In estate planning, ideally, you want control over important decisions related to your assets and personal matters. This includes matters tied to your health and finances.
This is why it remains critical to include a health care directive as well as medical and durable powers of attorney as part of an estate plan. Your decisions are in place as to what happens to you if you become physically and mentally incapable of making decisions.
Assigning these tasks to trusted people
By not having a health care directive or durable powers of attorney in place, you open a Pandora’s box of potential problems for your loved ones, heirs and beneficiaries. This could lead to a series of arguments as to whether to keep you alive, and no telling what types of disputes would arise if you became comatose.
Without these safeguards in place, you are placing crucial decisions in the hands of people who may be uncomfortable or incapable of doing so. Here are quick summaries of these important documents:
- Health care directive or living will: It is critical that your instructions are specific. For example, details should include the types of medical treatment and drugs you are willing to accept along with the circumstances in which they should or should not be implemented. Also include whether you have do not resuscitate (DNR) or do not intubate (DNI) orders in place.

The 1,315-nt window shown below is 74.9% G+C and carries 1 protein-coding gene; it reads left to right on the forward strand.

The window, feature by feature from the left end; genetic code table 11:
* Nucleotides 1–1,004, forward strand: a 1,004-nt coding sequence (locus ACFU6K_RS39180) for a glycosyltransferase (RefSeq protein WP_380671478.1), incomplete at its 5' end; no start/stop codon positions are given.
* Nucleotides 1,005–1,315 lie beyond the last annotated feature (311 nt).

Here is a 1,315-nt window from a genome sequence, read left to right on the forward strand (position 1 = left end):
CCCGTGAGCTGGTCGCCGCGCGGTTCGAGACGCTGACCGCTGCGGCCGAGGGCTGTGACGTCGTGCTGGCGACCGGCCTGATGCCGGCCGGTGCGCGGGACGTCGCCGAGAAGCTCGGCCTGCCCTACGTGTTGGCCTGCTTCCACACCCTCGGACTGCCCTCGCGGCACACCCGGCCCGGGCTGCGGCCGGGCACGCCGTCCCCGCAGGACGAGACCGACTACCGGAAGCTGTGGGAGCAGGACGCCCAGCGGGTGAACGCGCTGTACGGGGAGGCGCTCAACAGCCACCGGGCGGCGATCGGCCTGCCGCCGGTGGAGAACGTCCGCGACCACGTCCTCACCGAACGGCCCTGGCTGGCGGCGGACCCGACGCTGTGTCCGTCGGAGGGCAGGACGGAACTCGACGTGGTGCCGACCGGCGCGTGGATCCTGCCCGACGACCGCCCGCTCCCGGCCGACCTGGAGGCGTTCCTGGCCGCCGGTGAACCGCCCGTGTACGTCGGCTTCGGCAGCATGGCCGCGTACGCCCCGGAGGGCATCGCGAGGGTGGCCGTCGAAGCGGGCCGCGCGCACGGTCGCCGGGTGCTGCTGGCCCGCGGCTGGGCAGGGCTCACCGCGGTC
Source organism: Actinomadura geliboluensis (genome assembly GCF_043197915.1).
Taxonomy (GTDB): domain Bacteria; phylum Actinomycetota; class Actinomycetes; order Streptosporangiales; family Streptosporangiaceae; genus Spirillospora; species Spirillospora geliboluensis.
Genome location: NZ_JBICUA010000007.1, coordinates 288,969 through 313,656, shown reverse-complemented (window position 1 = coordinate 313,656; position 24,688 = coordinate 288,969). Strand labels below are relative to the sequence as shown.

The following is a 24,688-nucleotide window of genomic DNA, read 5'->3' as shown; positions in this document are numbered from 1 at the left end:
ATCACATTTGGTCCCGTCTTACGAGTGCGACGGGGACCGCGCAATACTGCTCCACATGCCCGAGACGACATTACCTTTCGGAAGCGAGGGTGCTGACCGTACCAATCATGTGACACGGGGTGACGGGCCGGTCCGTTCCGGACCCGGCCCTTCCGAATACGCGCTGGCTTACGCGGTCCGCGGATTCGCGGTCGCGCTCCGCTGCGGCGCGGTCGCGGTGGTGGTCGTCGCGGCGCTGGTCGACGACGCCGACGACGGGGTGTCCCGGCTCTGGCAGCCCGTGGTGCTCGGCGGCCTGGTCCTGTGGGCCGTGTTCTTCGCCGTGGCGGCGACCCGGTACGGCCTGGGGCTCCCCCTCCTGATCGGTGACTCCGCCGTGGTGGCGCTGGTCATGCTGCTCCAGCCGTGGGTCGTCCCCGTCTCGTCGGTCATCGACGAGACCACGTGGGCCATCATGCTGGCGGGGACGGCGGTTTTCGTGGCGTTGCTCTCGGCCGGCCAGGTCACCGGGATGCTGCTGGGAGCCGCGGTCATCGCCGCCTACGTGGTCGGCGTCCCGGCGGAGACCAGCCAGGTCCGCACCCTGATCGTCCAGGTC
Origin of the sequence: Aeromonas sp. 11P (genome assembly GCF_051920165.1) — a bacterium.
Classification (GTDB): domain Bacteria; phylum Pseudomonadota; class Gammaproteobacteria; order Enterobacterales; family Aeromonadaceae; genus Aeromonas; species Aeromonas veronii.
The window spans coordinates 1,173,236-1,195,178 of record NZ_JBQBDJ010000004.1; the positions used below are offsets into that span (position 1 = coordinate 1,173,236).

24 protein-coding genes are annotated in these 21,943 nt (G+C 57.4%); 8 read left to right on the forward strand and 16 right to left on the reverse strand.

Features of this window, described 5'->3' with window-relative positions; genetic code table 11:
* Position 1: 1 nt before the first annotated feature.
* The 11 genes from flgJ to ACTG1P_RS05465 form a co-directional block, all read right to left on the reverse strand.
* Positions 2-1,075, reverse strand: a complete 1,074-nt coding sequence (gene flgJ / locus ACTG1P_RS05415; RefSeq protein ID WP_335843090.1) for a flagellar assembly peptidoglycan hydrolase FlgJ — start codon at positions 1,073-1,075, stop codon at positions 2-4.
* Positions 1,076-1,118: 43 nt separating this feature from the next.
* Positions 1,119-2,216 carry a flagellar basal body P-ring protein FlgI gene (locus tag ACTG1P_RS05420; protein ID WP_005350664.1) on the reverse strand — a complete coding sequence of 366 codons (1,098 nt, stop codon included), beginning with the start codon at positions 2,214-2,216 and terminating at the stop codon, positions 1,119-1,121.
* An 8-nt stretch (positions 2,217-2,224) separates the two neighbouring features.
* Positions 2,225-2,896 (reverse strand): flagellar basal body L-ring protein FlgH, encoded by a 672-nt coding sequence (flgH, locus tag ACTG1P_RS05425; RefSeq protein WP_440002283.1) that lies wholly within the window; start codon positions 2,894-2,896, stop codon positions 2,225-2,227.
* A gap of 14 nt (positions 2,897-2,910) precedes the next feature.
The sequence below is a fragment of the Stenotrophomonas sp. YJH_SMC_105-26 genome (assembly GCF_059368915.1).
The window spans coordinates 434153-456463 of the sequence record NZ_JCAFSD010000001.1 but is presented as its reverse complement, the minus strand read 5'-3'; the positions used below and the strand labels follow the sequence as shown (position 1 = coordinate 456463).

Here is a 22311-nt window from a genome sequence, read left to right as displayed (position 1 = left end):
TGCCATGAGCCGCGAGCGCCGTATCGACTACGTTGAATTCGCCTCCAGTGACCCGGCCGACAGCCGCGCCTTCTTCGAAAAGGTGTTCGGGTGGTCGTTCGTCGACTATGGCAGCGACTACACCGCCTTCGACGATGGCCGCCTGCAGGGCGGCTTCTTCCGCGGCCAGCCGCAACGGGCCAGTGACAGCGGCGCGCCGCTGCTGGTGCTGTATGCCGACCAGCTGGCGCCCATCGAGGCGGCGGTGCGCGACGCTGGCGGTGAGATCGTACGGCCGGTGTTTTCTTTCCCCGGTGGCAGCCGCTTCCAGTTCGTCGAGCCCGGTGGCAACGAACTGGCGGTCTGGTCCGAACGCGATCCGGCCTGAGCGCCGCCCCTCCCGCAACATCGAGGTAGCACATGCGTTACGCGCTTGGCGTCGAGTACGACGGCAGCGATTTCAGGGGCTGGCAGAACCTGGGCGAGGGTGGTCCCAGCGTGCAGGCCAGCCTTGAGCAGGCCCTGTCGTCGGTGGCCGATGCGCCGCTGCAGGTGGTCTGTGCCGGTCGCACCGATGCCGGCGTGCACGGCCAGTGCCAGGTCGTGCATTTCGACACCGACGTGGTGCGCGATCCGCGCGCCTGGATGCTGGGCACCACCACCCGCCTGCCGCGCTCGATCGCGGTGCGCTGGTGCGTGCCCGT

- Medical power of attorney: In this document, you have named a specific person to make critical health care decisions for you if you are unable to do so. This may come into play if you become comatose connected with a car crash or medical incident. Candidates for this role could be a spouse, adult child, trusted relative or friend and even your parents.
- Durable power of attorney: This document allows you to appoint a person to make financial decisions for you should you become incapacitated. Perhaps you have had a stroke, suffer from dementia or are comatose. A durable power of attorney has duties such as paying your bills, managing financial accounts and signing legal documents on your behalf.
Having these orders in place will save a great amount of time as well as any heartache caused to your loved ones who may fear making these decisions.
Peace of mind
An estate plan should be thorough and include addressing health care directives and powers of attorney. Sometimes, people may overlook such important details. A knowledgeable legal advocate will make your matters are in order. You and your loved ones also gain peace of mind.